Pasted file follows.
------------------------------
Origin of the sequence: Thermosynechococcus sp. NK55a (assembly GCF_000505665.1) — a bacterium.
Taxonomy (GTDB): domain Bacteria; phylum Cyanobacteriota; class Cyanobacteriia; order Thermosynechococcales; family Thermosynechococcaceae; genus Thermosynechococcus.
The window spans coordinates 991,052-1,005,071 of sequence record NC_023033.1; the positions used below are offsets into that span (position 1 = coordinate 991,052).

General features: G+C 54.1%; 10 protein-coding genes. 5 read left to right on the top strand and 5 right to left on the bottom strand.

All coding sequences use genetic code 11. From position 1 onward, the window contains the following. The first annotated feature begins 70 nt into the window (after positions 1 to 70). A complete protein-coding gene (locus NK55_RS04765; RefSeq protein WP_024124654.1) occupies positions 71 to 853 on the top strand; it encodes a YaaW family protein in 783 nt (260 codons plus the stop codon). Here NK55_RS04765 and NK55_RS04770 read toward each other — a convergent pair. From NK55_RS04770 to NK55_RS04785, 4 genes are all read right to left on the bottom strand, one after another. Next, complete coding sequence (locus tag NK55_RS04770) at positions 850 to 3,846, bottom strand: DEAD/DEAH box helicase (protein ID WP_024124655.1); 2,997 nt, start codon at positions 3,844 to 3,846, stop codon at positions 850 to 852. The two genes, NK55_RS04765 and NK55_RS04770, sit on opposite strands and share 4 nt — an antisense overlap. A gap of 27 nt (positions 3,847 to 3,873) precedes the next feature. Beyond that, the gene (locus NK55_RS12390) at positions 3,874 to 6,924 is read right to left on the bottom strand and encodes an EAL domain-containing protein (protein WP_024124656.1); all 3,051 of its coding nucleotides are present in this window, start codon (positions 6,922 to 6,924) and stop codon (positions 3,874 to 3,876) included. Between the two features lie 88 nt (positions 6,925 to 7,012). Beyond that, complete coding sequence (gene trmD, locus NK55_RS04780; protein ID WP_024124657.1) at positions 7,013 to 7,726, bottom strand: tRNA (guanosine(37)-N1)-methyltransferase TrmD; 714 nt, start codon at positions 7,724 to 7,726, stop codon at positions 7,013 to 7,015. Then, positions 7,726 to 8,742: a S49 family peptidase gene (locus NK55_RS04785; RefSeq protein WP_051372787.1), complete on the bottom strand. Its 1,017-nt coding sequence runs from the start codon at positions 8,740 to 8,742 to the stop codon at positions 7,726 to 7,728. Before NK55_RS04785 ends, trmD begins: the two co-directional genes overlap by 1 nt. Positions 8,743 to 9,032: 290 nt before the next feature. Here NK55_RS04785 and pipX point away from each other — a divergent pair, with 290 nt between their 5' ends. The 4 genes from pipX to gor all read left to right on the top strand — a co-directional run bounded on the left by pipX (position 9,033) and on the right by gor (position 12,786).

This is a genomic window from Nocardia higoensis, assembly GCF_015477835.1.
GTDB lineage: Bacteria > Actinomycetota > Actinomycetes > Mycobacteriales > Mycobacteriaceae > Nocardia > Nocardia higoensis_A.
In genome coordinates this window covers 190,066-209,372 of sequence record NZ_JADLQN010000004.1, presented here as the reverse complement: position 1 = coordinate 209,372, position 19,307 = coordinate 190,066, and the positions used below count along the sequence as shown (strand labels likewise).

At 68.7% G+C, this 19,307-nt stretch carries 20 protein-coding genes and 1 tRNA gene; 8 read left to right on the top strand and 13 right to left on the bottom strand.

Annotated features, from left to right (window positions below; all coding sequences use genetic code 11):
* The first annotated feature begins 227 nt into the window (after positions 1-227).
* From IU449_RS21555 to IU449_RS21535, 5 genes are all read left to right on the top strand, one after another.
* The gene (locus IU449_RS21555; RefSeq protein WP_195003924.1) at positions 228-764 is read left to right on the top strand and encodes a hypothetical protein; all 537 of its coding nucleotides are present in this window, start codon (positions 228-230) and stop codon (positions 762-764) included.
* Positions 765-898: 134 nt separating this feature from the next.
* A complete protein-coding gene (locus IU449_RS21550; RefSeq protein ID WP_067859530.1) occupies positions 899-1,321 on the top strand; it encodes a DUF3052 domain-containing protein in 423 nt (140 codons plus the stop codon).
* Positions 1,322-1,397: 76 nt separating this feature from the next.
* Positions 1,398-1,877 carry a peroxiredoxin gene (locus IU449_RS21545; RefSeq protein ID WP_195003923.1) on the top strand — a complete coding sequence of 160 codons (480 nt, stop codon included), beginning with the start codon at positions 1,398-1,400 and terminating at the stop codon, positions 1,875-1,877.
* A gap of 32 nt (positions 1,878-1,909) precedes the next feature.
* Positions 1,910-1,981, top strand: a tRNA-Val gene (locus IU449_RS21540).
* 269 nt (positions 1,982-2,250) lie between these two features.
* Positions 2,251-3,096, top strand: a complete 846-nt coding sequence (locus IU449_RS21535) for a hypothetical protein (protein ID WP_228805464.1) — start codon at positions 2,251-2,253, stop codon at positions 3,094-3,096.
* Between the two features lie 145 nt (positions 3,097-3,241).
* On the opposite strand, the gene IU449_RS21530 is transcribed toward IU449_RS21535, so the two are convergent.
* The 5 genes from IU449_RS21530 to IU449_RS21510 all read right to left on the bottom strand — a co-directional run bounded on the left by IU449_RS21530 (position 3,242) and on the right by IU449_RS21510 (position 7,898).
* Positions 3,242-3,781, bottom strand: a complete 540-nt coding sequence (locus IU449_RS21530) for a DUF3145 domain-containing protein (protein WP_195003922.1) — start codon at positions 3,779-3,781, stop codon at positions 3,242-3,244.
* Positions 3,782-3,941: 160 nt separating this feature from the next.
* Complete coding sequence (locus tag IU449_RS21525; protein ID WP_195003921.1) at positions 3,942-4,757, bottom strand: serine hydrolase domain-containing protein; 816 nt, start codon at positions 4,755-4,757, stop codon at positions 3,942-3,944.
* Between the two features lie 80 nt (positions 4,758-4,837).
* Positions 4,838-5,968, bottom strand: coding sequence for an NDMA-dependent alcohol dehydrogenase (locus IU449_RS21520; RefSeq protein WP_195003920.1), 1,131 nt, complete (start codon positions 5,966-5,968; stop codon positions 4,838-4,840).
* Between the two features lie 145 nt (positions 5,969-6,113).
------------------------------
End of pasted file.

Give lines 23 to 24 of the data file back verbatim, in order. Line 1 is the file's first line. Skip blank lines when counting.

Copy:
* On the opposite strand, the gene IU449_RS21530 is transcribed toward IU449_RS21535, so the two are convergent.
* The 5 genes from IU449_RS21530 to IU449_RS21510 all read right to left on the bottom strand — a co-directional run bounded on the left by IU449_RS21530 (position 3,242) and on the right by IU449_RS21510 (position 7,898).